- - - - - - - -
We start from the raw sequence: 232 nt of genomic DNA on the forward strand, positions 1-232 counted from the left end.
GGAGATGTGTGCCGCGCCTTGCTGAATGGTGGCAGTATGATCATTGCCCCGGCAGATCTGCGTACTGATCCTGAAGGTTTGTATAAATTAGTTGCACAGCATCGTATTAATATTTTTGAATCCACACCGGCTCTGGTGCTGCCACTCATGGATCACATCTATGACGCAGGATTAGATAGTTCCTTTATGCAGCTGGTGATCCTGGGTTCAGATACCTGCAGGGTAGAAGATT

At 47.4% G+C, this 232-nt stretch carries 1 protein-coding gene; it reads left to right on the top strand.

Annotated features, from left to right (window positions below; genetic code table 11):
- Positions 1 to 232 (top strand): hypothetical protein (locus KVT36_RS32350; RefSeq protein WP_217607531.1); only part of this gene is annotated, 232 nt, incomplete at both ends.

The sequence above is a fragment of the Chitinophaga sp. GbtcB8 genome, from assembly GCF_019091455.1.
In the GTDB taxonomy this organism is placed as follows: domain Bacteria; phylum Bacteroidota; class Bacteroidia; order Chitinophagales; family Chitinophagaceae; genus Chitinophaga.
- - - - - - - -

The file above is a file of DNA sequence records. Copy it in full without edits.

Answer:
We start from the raw sequence: 232 nt of genomic DNA on the forward strand, positions 1-232 counted from the left end.
GGAGATGTGTGCCGCGCCTTGCTGAATGGTGGCAGTATGATCATTGCCCCGGCAGATCTGCGTACTGATCCTGAAGGTTTGTATAAATTAGTTGCACAGCATCGTATTAATATTTTTGAATCCACACCGGCTCTGGTGCTGCCACTCATGGATCACATCTATGACGCAGGATTAGATAGTTCCTTTATGCAGCTGGTGATCCTGGGTTCAGATACCTGCAGGGTAGAAGATT

At 47.4% G+C, this 232-nt stretch carries 1 protein-coding gene; it reads left to right on the top strand.

Annotated features, from left to right (window positions below; genetic code table 11):
- Positions 1 to 232 (top strand): hypothetical protein (locus KVT36_RS32350; RefSeq protein WP_217607531.1); only part of this gene is annotated, 232 nt, incomplete at both ends.

The sequence above is a fragment of the Chitinophaga sp. GbtcB8 genome, from assembly GCF_019091455.1.
In the GTDB taxonomy this organism is placed as follows: domain Bacteria; phylum Bacteroidota; class Bacteroidia; order Chitinophagales; family Chitinophagaceae; genus Chitinophaga.